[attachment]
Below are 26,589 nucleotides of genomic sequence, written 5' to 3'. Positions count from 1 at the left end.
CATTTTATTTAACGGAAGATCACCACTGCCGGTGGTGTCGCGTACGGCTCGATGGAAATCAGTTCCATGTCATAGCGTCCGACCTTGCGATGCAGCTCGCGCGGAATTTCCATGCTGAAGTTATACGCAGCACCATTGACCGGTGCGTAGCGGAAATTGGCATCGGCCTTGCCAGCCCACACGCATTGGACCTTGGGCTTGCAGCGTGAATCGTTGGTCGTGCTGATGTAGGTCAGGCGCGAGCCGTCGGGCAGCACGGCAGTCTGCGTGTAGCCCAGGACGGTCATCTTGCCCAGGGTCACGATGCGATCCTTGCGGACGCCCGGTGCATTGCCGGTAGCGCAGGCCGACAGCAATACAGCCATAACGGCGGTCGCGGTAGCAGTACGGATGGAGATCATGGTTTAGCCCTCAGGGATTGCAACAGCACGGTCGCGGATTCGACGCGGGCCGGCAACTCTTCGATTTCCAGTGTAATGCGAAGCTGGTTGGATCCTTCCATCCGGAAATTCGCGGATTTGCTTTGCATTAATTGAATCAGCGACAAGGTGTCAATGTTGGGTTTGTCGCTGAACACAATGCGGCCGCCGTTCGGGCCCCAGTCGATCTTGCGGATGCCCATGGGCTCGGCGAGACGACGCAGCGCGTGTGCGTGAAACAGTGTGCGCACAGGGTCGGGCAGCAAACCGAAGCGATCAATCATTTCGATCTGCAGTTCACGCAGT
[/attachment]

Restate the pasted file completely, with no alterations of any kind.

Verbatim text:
Below are 26,589 nucleotides of genomic sequence, written 5' to 3'. Positions count from 1 at the left end.
CATTTTATTTAACGGAAGATCACCACTGCCGGTGGTGTCGCGTACGGCTCGATGGAAATCAGTTCCATGTCATAGCGTCCGACCTTGCGATGCAGCTCGCGCGGAATTTCCATGCTGAAGTTATACGCAGCACCATTGACCGGTGCGTAGCGGAAATTGGCATCGGCCTTGCCAGCCCACACGCATTGGACCTTGGGCTTGCAGCGTGAATCGTTGGTCGTGCTGATGTAGGTCAGGCGCGAGCCGTCGGGCAGCACGGCAGTCTGCGTGTAGCCCAGGACGGTCATCTTGCCCAGGGTCACGATGCGATCCTTGCGGACGCCCGGTGCATTGCCGGTAGCGCAGGCCGACAGCAATACAGCCATAACGGCGGTCGCGGTAGCAGTACGGATGGAGATCATGGTTTAGCCCTCAGGGATTGCAACAGCACGGTCGCGGATTCGACGCGGGCCGGCAACTCTTCGATTTCCAGTGTAATGCGAAGCTGGTTGGATCCTTCCATCCGGAAATTCGCGGATTTGCTTTGCATTAATTGAATCAGCGACAAGGTGTCAATGTTGGGTTTGTCGCTGAACACAATGCGGCCGCCGTTCGGGCCCCAGTCGATCTTGCGGATGCCCATGGGCTCGGCGAGACGACGCAGCGCGTGTGCGTGAAACAGTGTGCGCACAGGGTCGGGCAGCAAACCGAAGCGATCAATCATTTCGATCTGCAGTTCACGCAGT